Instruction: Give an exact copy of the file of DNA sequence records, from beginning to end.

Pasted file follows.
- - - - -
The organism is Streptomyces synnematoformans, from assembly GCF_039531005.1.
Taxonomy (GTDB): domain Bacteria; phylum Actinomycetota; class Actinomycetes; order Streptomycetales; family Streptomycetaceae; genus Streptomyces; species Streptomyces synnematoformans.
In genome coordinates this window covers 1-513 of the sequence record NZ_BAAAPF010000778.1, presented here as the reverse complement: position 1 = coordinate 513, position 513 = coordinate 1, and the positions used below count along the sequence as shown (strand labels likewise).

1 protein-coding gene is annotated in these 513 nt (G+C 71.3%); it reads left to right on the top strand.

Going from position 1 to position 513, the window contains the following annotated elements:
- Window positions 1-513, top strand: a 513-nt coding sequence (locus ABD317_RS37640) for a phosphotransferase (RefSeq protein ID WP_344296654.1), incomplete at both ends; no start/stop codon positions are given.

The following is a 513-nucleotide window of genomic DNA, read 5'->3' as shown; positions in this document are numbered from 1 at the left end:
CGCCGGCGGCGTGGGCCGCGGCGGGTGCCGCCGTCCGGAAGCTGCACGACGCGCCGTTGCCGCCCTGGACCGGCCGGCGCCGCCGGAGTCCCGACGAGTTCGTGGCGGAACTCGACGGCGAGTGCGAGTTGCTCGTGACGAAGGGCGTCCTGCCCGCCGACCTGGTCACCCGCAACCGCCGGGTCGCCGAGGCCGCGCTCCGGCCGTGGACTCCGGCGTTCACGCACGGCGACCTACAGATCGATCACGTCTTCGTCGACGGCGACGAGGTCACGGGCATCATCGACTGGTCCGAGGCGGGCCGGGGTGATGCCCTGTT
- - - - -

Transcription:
The organism is Streptomyces synnematoformans, from assembly GCF_039531005.1.
Taxonomy (GTDB): domain Bacteria; phylum Actinomycetota; class Actinomycetes; order Streptomycetales; family Streptomycetaceae; genus Streptomyces; species Streptomyces synnematoformans.
In genome coordinates this window covers 1-513 of the sequence record NZ_BAAAPF010000778.1, presented here as the reverse complement: position 1 = coordinate 513, position 513 = coordinate 1, and the positions used below count along the sequence as shown (strand labels likewise).

1 protein-coding gene is annotated in these 513 nt (G+C 71.3%); it reads left to right on the top strand.

Going from position 1 to position 513, the window contains the following annotated elements:
- Window positions 1-513, top strand: a 513-nt coding sequence (locus ABD317_RS37640) for a phosphotransferase (RefSeq protein ID WP_344296654.1), incomplete at both ends; no start/stop codon positions are given.

The following is a 513-nucleotide window of genomic DNA, read 5'->3' as shown; positions in this document are numbered from 1 at the left end:
CGCCGGCGGCGTGGGCCGCGGCGGGTGCCGCCGTCCGGAAGCTGCACGACGCGCCGTTGCCGCCCTGGACCGGCCGGCGCCGCCGGAGTCCCGACGAGTTCGTGGCGGAACTCGACGGCGAGTGCGAGTTGCTCGTGACGAAGGGCGTCCTGCCCGCCGACCTGGTCACCCGCAACCGCCGGGTCGCCGAGGCCGCGCTCCGGCCGTGGACTCCGGCGTTCACGCACGGCGACCTACAGATCGATCACGTCTTCGTCGACGGCGACGAGGTCACGGGCATCATCGACTGGTCCGAGGCGGGCCGGGGTGATGCCCTGTT